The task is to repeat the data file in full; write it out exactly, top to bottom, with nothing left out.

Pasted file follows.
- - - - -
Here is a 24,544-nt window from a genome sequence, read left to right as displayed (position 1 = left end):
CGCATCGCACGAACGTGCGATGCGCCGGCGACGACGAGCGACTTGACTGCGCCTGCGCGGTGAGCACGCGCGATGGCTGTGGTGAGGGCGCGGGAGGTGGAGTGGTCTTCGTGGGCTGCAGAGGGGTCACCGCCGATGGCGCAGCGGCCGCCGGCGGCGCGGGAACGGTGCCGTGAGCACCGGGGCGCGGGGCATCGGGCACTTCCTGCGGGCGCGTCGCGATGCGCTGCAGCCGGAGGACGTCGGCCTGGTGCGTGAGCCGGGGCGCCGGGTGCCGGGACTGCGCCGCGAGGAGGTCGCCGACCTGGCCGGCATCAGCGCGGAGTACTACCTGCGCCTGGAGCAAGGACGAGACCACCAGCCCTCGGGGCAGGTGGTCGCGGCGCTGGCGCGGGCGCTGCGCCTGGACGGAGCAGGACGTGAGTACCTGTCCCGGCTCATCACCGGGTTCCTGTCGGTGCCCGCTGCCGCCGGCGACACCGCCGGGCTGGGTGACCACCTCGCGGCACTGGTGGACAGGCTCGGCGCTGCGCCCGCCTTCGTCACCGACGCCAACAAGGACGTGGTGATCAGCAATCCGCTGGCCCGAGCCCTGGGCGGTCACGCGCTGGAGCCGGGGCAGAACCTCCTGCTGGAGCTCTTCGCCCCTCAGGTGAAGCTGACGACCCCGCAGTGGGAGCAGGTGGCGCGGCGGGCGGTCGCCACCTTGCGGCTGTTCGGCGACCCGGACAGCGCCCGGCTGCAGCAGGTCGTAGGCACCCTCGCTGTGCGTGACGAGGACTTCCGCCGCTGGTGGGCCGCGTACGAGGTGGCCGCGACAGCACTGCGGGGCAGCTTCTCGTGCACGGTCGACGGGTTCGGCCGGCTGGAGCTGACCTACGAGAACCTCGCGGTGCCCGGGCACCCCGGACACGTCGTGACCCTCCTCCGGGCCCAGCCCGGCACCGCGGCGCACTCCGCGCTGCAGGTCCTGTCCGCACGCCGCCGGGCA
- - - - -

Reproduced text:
Here is a 24,544-nt window from a genome sequence, read left to right as displayed (position 1 = left end):
CGCATCGCACGAACGTGCGATGCGCCGGCGACGACGAGCGACTTGACTGCGCCTGCGCGGTGAGCACGCGCGATGGCTGTGGTGAGGGCGCGGGAGGTGGAGTGGTCTTCGTGGGCTGCAGAGGGGTCACCGCCGATGGCGCAGCGGCCGCCGGCGGCGCGGGAACGGTGCCGTGAGCACCGGGGCGCGGGGCATCGGGCACTTCCTGCGGGCGCGTCGCGATGCGCTGCAGCCGGAGGACGTCGGCCTGGTGCGTGAGCCGGGGCGCCGGGTGCCGGGACTGCGCCGCGAGGAGGTCGCCGACCTGGCCGGCATCAGCGCGGAGTACTACCTGCGCCTGGAGCAAGGACGAGACCACCAGCCCTCGGGGCAGGTGGTCGCGGCGCTGGCGCGGGCGCTGCGCCTGGACGGAGCAGGACGTGAGTACCTGTCCCGGCTCATCACCGGGTTCCTGTCGGTGCCCGCTGCCGCCGGCGACACCGCCGGGCTGGGTGACCACCTCGCGGCACTGGTGGACAGGCTCGGCGCTGCGCCCGCCTTCGTCACCGACGCCAACAAGGACGTGGTGATCAGCAATCCGCTGGCCCGAGCCCTGGGCGGTCACGCGCTGGAGCCGGGGCAGAACCTCCTGCTGGAGCTCTTCGCCCCTCAGGTGAAGCTGACGACCCCGCAGTGGGAGCAGGTGGCGCGGCGGGCGGTCGCCACCTTGCGGCTGTTCGGCGACCCGGACAGCGCCCGGCTGCAGCAGGTCGTAGGCACCCTCGCTGTGCGTGACGAGGACTTCCGCCGCTGGTGGGCCGCGTACGAGGTGGCCGCGACAGCACTGCGGGGCAGCTTCTCGTGCACGGTCGACGGGTTCGGCCGGCTGGAGCTGACCTACGAGAACCTCGCGGTGCCCGGGCACCCCGGACACGTCGTGACCCTCCTCCGGGCCCAGCCCGGCACCGCGGCGCACTCCGCGCTGCAGGTCCTGTCCGCACGCCGCCGGGCA